Things That Grow – Meredith Goldstein – HMH Books for Young Readers – Published 9 March 2021
When Lori’s Dorothy Parker–loving grandmother dies, Lori’s world is turned upside down. Grandma Sheryl was everything to Lori—and not just because Sheryl raised Lori when Lori’s mom got a job out of town. Now Lori’s mom is insisting on moving her away from her beloved Boston right before senior year. Desperate to stay for as long as possible, Lori insists on honoring her grandmother’s last request before she moves: to scatter Sheryl’s ashes near things that grow.
Along with her uncle Seth and Chris, best friend and love-of-her-life crush, Lori sets off on a road trip to visit her grandmother’s favorite gardens. Dodging forest bathers, scandalized volunteers, and angry homeowners, they come to terms with the shape of life after Grandma Sheryl. Saying goodbye isn’t easy, but Lori might just find a way to move forward surrounded by the people she loves.
Things That Grow is a novel about family and grief, about growing up, falling in love with your best friend but not wanting to risk the relationship and staying quiet about your feeling. It’s also got quite a few gardens in it (I love fiction that includes gardens, not sure why but they always make a story more beautiful) and you could almost call it a road tip novel, as the characters venture on their journey, which doesn’t span too many miles, but still forces them to consider their relationships with each other.
Lori has lived with her Grandma for a few years. She was happy for the stability after living with her mother who would move them regularly, changing jobs and locations as often as she changed boyfriends. So when Grandma Sheryl dies, Lori is reeling from both the loss of her home and the woman who felt more like a mother than her mother ever did. Lori’s mother demands Lori move back with her, despite it meaning Lori will have to change schools right at the start of her senior year and leave behind her best friend, Chris. Lori stalls by insisting they honour her grandmother’s last wish – to have her ashes scattered in four gardens.
Anyone who has had to deal with the aftermath of losing a loved one will relate to Lori’s feelings. This book explores grief in an honest way. Lori isn’t sure how to deal with her feelings and often uses humour to cope with the situations she finds herself in – like trying to find a cremation service for a Jewish woman. So yes, while this book is about death, funerals (they don’t really have one), spreading of ashes and grief, it’s actually a funny, realistic, ‘oh my gosh, no don’t do that’, hopeful novel.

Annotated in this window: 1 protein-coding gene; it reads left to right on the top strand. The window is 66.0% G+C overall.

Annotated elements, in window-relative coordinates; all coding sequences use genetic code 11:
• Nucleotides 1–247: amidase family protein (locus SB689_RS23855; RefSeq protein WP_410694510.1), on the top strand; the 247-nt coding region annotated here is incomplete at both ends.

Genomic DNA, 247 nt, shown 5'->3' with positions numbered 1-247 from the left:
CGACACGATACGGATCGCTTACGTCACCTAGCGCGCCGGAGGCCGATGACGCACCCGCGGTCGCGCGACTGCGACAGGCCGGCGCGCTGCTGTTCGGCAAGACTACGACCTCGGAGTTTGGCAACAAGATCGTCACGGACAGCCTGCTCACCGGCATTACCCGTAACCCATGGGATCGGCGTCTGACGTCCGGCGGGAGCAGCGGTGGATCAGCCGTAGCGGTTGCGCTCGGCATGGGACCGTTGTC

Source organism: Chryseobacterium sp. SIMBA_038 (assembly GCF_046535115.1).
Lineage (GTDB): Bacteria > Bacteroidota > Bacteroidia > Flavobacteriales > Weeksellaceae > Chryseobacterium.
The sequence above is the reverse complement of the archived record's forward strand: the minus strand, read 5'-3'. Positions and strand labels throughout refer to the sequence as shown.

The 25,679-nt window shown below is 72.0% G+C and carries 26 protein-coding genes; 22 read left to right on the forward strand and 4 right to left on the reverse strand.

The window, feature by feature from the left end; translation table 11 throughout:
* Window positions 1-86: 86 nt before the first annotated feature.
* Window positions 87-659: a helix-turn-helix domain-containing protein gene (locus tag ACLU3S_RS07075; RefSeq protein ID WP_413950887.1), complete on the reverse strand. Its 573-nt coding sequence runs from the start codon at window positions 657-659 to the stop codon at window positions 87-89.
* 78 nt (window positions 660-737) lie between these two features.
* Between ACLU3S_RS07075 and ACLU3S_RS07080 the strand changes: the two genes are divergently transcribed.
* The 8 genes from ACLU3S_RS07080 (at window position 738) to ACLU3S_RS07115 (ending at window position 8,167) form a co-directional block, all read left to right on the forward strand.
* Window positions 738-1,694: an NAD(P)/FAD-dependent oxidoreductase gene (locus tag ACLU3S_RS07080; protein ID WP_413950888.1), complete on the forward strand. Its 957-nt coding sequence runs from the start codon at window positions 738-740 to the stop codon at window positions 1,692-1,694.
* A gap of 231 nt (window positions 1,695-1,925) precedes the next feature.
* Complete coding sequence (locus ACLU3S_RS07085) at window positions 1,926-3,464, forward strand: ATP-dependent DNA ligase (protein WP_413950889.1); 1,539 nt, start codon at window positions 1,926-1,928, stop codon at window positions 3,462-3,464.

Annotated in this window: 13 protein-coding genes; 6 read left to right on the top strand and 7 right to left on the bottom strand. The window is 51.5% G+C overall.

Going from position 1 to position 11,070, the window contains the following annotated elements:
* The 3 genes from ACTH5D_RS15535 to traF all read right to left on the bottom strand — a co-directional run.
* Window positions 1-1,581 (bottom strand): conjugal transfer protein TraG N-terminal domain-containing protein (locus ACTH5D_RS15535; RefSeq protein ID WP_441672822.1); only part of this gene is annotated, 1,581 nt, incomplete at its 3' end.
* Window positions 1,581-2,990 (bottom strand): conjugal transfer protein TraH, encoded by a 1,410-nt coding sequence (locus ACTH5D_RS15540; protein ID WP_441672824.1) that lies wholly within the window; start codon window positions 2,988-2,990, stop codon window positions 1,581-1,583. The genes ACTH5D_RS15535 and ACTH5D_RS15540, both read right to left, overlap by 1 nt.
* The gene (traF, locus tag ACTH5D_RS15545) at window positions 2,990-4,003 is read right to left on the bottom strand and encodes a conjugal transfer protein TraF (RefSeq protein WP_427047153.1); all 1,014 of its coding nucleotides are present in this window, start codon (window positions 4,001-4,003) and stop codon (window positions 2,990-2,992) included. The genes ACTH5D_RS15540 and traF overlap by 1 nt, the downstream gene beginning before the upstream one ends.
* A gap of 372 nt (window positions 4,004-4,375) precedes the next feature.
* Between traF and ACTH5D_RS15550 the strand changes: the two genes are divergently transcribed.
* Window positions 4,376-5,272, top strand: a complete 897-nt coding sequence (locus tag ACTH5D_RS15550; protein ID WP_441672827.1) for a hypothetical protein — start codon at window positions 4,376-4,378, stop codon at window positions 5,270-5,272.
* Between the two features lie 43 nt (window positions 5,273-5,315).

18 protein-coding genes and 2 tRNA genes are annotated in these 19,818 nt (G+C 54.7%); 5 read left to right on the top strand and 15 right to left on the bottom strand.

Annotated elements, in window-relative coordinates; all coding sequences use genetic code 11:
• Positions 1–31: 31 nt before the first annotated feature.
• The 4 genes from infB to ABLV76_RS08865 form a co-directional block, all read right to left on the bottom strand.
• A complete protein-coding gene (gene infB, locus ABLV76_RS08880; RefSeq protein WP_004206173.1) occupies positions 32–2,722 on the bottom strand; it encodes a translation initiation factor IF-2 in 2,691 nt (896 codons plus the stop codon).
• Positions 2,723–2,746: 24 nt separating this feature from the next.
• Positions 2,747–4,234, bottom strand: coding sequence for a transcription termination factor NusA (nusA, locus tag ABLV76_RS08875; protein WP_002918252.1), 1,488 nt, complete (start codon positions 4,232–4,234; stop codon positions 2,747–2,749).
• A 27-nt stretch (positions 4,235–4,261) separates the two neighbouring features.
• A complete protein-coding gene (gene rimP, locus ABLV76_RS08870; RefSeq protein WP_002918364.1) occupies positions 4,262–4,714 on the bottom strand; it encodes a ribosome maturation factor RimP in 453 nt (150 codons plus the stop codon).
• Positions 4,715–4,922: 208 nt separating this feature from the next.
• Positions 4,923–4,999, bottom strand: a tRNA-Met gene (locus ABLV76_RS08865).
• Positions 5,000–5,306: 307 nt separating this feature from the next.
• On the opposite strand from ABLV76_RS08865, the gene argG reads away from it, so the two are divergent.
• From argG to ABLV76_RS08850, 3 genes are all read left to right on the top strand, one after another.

This book is also about relationships. Lori grieves the loss of the unique relationship she had with her grandmother. She also complains a lot about her mother and their lack of relationship. This changes slightly in the book, as they both come to understand and accept each other a little more but it wasn’t the transformation or understanding on Lori’s part that I was expecting from the story. Lori also spends a lot of time with her Uncle Seth. She idolises him, both as an uncle, a man in a romantic relationship (lgbt), and as a writer. However, during the course of their missions to spread her grandmother’s ashes, or should I say cremains, Lori learns a lot more about the kind of man he is and has to temper her expectations.
There is of course romance in Things That Grow. Lori has been crushing on her best friend Chris for years but never wanted to share her feelings for fear they would ruin their friendship and the creative partnership they have – she writes and he illustrates their stories). You can’t share a hotel room without somethings being exposed, so she and Chris have to work through their unspoken feelings. Readers will enjoy the chemistry and tension.
A heartwarming YA realistic novel with great character development make The Things That Grow an enjoyable novel.
The publishers provided an advanced readers copy of this book for reviewing purposes. All opinions are my own.
Category: Young adult fiction
Themes: Grief, death, ashes, relationships, writers, friendship, family, mother-daughter relationships, gardents, LGBT relationships, authors, grandmothers.
Reading age guide: Ages 12 and up.
Advisory: Sexual references. Occasional coarse language, f*** (8), sh*** (7), as***** (2). References to death and body remains.
Published: 9 March 2021 by HMH Books for Young Readers
Format: Hardcover, ebook, audiobook. 336 pages.